I”ve been pondering the question, “What are the disctinctive qualities of Celtic Christianity?” In thinking about this, five particular points emerged. Celtic Christianity, as expressed in the poetry, prayers, folklore and hagiography of the earliest Christians of Ireland, Scotland and Wales, appears to have these five distinctive qualities:
- Hospitality, and particularly hospitality to all wisdom. This is epitomized by the early Celtic Christian tolerance/acceptance of the Celtic pagan past, at a time when most of Christendom was aggressively attacking all outsider religion as demonic. “Christ is my Arch-Druid,” said Columcille, implying not onlly his love for Christ, but that in Christ he could also honor the faith of his pre-Christian ancestors. I would think that today this hospitality manifests as a deep ecumenism and also as an openness to all that is beautiful good and true in non-Christian faiths, such as Vedanta or Zen. In general, the virtue of hospitality suggests that the heart of Celtic Christianity is an ethic of welcoming rather than purity.
- Deep love and respect for the earth. This is so obviously part of the heart of the Celtic tradition that it really needs no commentary. But from the folklore associated with saints like Kevin and Brigid, to the lorica attributed to Patrick, to the overall spirit of joy in nature found in early Celtic Christian poetry, this is a constant theme of Celtic wisdom, and one vitally relevant to our day. I don’t remember the exact quote, but Columcille once said something to the effect that the most fearful sound he could think of was that of an ax cutting down a tree. There is the Celtic heart.
- Honoring of women’s ministry. The archetype here is Brigid, the abbess who according to legend was consecrated a bishop and provided spiritual guidance to both women and me. In general, the role of women in early Irish law was much stronger and egalitarian than its Roman counterpart. I don’t want to overstate the case or suggest that Ireland was some sort of proto-feminist paradise, but I do think the relative standing of Celtic women when compared to women in general in the early centuries of Christianity can be an inspiration to all Christians who seek a more equitable theology of the sexes. The Celts remind us that we do not have to be limited by the heritage of the Roman Empire when it comes to understanding the role of women in the life of the church.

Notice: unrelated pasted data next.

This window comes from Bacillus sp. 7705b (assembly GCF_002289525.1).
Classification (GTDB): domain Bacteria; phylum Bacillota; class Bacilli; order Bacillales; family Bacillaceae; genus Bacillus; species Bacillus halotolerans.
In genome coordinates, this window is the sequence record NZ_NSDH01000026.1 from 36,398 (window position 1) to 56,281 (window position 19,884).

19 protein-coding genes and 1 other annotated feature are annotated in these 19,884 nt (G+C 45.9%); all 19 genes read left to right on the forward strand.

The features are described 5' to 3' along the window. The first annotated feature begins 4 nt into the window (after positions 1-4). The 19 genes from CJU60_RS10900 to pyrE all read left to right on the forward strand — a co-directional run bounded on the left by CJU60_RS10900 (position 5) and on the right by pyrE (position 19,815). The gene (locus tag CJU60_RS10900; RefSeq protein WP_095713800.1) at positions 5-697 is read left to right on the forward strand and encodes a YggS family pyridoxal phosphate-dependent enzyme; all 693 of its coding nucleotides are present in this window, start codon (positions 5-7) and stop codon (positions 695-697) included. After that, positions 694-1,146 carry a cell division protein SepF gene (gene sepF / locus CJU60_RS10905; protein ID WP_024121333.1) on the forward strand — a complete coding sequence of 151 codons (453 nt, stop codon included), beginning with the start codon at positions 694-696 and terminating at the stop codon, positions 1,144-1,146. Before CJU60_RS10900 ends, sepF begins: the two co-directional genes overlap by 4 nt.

- Emphasis on the local. “To travel to Rome: great expense; little profit; but to pilgrimage to Glendalough: little expense, great profit.” Maybe this was just a marketing campaign launched by the good monks of Glendalough, but I think it speaks to a larger sensibility among the Irish (and other Celtic) Christians and general. Think of Holy Wells — each one is unique and different and distinctive. In the Celtic world, the local is just as important as the universal. Celtic Christianity balances universality with honoring of what is distinctive and unique about the locality. Closely aligned with this is the Celtic preference for monasteries rather than dioceses. The word “Tuath” suggests not only a community, but the land where that community lives. I think this goes a long way to explaining the Celtic spirit.
- Deep creativity. From the splendid illuminated calligraphy of the Book of Kells; to the intricate metalwork of the Ardagh Chalice; to the finely-crafted carving that characterizes the Crosses of Monasterboice: Celtic Christianity literally oozes with art and creativity. It’s a highly expressive tradition, full of poetry and folklore and local legends, and even “medieval bestsellers” like The Voyage of Brendan, rich with imaginative storytelling. This I would think is closely aligned with the love of the earth: to celebrate God’s creation is linked with celebrating our own creativity (and using it to honor and praise the Ultimate Artist).
I’m sure I could come up with more, but this seems to be a good place to stop for now. It’s probably important to note that none of these distinctive qualities were universal in the Celtic church: for example, Kevin of Glendalough was notorious for his fear of women. But given the Celtic emphasis on the local, it’s important to remember that the world of Celtic spirituality is defined by diversity. What’s important is not that all Celtic Christians embodied hospitality, creativity, honoring of earth and women, and so forth; but that enough of them did so as to leave behind an inspirational literary tradition that embodies these values.
Celtic Christians never thought of themselves as somehow different or special. But by simply being themselves, they have bestowed upon us, their spiritual descendants, a priceless and precious gift: a unique way of looking at the world, and therefore, a distinctive cultural expression of discipleship that is deeply relevant to the needs of the postmodern world.